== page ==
Michael Pollan is on the verge of overexposure, but that may not be a bad thing. This book lives up to the best of his work, and then some. Using theMichael Pollan is on the verge of overexposure, but that may not be a bad thing. This book lives up to the best of his work, and then some. Using the four elements as his groundwork -- Fire, Water, Air and Earth -- he draws cultural and evolutionary lines between the role of cooking and its impact on our physical, mental and spiritual health. Pollan articulates what many of his fans already know, that big Ag is a detriment to our heritage, our health, and the enjoyment of our daily lives, but he does so in a way that makes you want to leap on up on your soapbox and start preaching the gospel of home cooking like a snake-handling Pentecostal. My biggest fear with Pollan is that he's preaching to the choir. But if he's the choir master, I'm baking and cooking to the top of my lungs. ...more
Interesting to read reviews which state neuroplasticity as "controversial" or "theoretical". The use of Brunstromm's Movement and other neuro-developmInteresting to read reviews which state neuroplasticity as "controversial" or "theoretical". The use of Brunstromm's Movement and other neuro-developmental therapies to alleviate hemiplegia or spasticity in peolple with strokes, sensory integration in children with autism, even crossword puzzles to prohibit the onset of Alzheimer's, are all well-documented examples of the brain's plasticity. Recent books on the brain's ability to heal and transform by Jill Bolte Taylor (My Stroke of Insight) and Amy Ellis Nutt (Shadows Bright as Glass) offer other great examples of individuals confronting the marvels of plasticity.
The chapter that seems to bother some reviewers most is the one on the role of pornography in sex addiction. It's true, not everyone who watches porn on a regular basis will develop said addiction, any more than people who regularly drink alcohol will become alcoholics. But for some, the effect of these extreme pornographic images can take a dangerous turn from the quick fix that has little impact on their everyday lives to a real and troubling obsession that can destroy their ability to relate in a healthy sexual way to others. Porn, for those who are vulnerable, can indeed be addictive, and Doidge's explanation of how this practice can veer into obsession is revealing. Doidge's use of cases studies allows us to more closely inspect the mechanisms of a larger cultural shift taking place right under our noses. I find those case studies and his long-view enlightening.
There are plenty of evidence-based research studies out there on neuroplasticity, but Doige's choice to use case studies made this book more readable than any scientific research paper, which I can find at any time with a quick search on EBSCOHOST. That research may be more scientifically relevant but it isn't nearly as interesting and accessible to read as Doidge's case studies. This book, I believe, was meant to appeal to an audience that would not otherwise read, much less seek out, scientific research on neuroplasticity. Therefore, his choice of using case studies is a apt one for this book.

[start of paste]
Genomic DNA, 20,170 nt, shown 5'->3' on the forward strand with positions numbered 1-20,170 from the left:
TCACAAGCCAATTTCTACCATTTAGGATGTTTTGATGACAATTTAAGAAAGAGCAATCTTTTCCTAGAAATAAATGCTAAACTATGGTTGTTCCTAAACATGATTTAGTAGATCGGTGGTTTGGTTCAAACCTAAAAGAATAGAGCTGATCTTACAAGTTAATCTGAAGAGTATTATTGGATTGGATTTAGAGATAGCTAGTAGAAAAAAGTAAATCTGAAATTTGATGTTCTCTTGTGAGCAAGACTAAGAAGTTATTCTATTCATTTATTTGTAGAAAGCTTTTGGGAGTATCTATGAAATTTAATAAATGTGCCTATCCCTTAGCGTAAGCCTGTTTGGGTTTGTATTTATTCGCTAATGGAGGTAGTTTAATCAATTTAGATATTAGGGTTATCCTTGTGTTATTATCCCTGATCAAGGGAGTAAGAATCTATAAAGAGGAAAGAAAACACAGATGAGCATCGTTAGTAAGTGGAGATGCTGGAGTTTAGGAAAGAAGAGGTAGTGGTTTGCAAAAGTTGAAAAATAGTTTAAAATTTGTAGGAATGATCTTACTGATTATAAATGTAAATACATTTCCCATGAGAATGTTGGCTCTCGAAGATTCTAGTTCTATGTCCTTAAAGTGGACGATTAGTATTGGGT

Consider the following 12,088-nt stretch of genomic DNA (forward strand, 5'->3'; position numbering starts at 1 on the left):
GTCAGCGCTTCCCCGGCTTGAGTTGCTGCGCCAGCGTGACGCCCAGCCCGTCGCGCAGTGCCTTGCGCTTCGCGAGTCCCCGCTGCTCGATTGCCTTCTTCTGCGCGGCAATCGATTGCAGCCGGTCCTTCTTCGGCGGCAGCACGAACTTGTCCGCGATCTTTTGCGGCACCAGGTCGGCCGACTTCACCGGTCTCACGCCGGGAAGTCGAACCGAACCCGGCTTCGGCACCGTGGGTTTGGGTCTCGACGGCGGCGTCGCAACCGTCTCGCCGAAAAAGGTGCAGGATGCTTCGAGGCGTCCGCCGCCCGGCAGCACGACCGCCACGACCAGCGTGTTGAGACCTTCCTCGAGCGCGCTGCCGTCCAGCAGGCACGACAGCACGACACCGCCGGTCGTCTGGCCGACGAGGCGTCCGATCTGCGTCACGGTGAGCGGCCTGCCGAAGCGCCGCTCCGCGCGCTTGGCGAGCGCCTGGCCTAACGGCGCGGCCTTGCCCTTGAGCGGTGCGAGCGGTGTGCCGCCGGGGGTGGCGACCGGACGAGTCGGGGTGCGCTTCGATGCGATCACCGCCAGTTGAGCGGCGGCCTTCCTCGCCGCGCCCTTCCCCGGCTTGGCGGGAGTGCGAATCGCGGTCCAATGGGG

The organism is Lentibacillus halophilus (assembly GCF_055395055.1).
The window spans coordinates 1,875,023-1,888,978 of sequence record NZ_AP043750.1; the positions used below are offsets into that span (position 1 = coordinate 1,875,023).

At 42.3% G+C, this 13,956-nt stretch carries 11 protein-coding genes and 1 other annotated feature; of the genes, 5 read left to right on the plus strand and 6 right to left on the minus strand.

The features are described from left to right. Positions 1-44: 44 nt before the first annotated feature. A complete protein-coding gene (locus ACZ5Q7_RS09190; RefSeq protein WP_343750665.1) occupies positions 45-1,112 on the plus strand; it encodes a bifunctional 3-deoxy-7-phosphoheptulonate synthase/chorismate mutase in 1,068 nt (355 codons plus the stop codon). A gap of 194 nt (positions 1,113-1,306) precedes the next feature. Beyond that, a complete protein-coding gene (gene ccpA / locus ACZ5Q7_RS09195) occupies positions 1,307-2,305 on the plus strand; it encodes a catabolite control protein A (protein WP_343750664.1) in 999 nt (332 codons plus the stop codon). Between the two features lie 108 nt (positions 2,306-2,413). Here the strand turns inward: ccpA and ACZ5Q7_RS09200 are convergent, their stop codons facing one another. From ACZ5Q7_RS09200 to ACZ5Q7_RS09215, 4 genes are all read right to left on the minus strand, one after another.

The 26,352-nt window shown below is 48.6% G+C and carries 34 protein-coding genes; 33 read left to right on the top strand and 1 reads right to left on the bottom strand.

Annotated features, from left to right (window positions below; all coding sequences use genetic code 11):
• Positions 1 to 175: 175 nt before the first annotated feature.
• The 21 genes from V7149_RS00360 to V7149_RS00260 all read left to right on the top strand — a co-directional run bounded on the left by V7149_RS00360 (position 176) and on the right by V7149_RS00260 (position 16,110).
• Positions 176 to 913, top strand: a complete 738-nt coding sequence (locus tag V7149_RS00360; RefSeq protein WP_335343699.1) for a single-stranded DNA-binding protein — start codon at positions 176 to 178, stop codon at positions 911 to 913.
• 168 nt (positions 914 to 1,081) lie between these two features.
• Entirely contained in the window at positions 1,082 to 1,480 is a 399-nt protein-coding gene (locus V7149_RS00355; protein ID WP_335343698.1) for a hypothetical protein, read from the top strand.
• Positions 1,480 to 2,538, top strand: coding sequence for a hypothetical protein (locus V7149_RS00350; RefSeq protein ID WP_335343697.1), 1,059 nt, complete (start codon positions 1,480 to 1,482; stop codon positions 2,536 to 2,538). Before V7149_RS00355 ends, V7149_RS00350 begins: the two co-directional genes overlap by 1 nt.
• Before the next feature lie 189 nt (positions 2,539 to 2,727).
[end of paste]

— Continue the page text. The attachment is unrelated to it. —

Doidge isn't trying to claim this long-held view of plasticity as revolutionary; rather, he merely offers it up to those who wouldn't otherwise be exposed to the idea, with enthusiasm for the subject. And while our understanding of the brain and neuroplasticity is indeed in its infancy, what we do know is fascinating, relevant and applicable to our own lives. And that is why, aside of its Freudian bent and other gripes reviewers have, I loved this book. Take from it what you will to break bad habits and improve your life.
Berger delves into the variety of influences on Picasso's life and work, from the history of Spanish feudalism, bourgeois Europe, WWI &II, anarchyBerger delves into the variety of influences on Picasso's life and work, from the history of Spanish feudalism, bourgeois Europe, WWI &II, anarchy, physics, the rise of European industrialism, American capitalism, Communism, Cubism, the birth of Surrealism, and other fun-filled topics. He even gets around to Picasso's mistresses, too....more
I might have never discovered this book had I not stumbled upon it on the sale rack at Salvation Army. An encyclopedic examination on the process of aI might have never discovered this book had I not stumbled upon it on the sale rack at Salvation Army. An encyclopedic examination on the process of aging from a physiological, spiritual, and cultural - ancient and modern, Eastern and Western - perspectives. Impeccably written, the language and extent of research shows de Beauvoir's brilliance. One might think the subject depressing to read; de Beauvoir makes it a fascinating exploration of life's inevitable and universal journey....more
A nod to my brother for introducing this book to me. De Botton completely disbunks the notion I'd adopted (from whom? where?) that good architecture iA nod to my brother for introducing this book to me. De Botton completely disbunks the notion I'd adopted (from whom? where?) that good architecture is purely functional and anything else is simply the expression of an its designer's overactive ego. NOT. Surely architects are guilty of erecting bombastic works, but it by no means explains why the line of a rooftop or curve of a banister stirs a particular mood and emotion in its viewer. De Botton delves into the how we relate to objects, why one object draws us in, another repels us. A fascinating dissection of architecture and human nature. This book was a revelation to me....more